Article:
Risk in Negotiation

Richard P. Larrick and George Wu

in The Oxford Handbook of Economic Conflict Resolution

Published in print September 2012 | ISBN: 9780199730858
Published online December 2012 | | DOI:

Series: Oxford Handbooks

 Risk in Negotiation

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  • Economics
  • Microeconomics
  • Econometrics and Mathematical Economics


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This article describes how individuals perceive and evaluate risk and the implications for biases in risk perception on negotiation. It starts with a review of likelihood, followed by a review of value. Overconfidence, self-serving interpretations of fairness, anger, and power tend to expand negotiator perceptions of likelihood. Negotiation advice strongly emphasizes offsetting the focus on outside options with a focus on high aspirations. The absence of feedback on an uncertain outside offer effectively enlarges the surplus available from the deal—it protects negotiators from worries about what might have been and frees them to agree to certain but inferior offers. Internal beliefs about fairness can be the source of reference points. Overconfidence, self-serving interpretations of fairness, and momentary feelings of anger and power can lead negotiators to take more risks in negotiation than may be merited by the actual probabilities of success or value of outcomes.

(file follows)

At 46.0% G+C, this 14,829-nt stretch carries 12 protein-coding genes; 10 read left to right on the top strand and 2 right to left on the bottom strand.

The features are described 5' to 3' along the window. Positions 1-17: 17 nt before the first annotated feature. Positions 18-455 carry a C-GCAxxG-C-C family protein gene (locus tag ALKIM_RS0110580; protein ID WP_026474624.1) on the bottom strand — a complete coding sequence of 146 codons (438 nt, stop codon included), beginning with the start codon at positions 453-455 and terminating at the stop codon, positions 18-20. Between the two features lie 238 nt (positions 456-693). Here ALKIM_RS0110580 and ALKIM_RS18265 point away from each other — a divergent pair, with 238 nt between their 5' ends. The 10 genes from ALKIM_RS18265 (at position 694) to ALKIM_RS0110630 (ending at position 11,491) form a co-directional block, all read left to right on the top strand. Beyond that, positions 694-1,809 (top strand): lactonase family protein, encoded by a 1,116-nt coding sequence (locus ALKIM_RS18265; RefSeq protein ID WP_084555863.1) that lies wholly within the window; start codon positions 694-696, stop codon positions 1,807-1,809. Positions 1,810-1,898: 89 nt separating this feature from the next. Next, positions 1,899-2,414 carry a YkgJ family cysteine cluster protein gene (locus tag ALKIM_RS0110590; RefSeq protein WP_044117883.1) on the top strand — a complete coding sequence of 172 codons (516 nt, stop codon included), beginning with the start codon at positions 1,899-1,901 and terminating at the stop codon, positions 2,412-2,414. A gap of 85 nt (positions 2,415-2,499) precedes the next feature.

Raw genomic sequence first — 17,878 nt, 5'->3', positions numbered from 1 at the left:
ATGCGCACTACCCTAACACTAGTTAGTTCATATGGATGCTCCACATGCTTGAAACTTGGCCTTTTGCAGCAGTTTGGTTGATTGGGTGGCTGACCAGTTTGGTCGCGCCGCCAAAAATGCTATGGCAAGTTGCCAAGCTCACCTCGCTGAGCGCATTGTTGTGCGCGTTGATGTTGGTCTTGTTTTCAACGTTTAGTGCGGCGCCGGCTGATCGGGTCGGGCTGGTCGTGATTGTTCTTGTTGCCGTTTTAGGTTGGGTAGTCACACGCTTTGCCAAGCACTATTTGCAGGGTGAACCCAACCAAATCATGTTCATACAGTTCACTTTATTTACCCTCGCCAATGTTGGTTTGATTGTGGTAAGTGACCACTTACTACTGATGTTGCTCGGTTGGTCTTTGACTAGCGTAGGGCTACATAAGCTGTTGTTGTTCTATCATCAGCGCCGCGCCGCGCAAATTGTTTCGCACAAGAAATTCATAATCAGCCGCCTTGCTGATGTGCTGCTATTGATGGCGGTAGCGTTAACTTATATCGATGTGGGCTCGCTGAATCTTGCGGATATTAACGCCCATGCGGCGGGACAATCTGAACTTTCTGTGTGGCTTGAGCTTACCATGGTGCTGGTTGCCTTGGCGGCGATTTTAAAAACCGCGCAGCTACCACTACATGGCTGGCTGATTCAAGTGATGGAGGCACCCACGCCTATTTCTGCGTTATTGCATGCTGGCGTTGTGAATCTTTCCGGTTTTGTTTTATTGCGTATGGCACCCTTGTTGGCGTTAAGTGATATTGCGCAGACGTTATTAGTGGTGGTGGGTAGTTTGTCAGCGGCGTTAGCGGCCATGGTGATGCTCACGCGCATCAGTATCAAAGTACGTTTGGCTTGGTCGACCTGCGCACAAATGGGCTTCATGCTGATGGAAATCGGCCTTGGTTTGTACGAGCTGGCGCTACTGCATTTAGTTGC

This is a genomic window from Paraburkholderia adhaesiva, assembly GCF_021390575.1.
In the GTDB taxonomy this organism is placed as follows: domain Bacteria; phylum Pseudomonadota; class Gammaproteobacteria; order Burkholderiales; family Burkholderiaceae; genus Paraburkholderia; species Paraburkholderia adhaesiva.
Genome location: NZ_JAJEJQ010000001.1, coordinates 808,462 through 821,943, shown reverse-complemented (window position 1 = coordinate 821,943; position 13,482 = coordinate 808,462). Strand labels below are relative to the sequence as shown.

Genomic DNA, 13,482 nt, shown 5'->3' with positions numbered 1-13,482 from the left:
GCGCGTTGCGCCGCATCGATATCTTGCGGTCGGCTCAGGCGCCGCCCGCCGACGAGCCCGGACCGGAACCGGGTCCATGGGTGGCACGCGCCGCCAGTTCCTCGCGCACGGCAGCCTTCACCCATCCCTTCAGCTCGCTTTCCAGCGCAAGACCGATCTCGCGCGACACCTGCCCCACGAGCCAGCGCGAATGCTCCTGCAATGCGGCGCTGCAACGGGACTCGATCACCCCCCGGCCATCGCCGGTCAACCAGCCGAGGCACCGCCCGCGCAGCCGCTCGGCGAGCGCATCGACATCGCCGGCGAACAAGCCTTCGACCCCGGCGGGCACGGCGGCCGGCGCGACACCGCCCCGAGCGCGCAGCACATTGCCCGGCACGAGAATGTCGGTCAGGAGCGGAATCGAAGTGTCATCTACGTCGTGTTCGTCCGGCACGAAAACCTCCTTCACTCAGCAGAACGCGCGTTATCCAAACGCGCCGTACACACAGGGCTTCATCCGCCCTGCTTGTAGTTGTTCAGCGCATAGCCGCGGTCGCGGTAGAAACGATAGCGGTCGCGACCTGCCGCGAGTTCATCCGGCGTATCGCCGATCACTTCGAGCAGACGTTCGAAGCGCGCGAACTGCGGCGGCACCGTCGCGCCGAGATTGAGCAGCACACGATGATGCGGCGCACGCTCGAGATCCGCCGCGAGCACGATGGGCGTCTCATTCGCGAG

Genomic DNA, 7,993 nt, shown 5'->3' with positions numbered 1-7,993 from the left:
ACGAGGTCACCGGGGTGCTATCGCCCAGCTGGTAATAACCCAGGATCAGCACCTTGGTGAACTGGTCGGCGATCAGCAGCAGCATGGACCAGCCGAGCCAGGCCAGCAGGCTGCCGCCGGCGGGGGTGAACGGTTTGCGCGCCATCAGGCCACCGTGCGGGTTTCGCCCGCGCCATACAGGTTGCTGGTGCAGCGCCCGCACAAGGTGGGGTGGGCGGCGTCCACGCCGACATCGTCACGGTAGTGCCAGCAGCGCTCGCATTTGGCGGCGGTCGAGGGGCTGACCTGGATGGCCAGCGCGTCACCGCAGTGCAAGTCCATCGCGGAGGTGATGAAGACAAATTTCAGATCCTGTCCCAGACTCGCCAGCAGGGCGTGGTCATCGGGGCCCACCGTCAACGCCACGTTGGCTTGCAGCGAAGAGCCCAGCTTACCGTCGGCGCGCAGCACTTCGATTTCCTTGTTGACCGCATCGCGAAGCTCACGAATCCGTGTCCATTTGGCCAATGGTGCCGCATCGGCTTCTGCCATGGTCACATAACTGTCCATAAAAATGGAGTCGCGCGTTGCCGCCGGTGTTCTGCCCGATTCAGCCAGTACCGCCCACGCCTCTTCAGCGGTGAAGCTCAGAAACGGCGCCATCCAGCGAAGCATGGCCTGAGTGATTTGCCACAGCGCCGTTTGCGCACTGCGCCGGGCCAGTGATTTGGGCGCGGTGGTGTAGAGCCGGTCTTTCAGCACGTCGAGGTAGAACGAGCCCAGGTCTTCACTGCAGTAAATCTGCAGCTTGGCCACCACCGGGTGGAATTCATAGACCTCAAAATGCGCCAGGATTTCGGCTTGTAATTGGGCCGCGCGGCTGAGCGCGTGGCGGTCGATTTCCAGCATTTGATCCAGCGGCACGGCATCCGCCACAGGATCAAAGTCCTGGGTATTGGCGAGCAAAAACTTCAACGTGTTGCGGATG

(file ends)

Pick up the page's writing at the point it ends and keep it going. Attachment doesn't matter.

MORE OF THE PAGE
Keywords: risk; negotiation; biases; likelihood; value; overconfidence; fairness; anger; power

Article.  5931 words. 

Subjects: Economics ; Microeconomics ; Econometrics and Mathematical Economics

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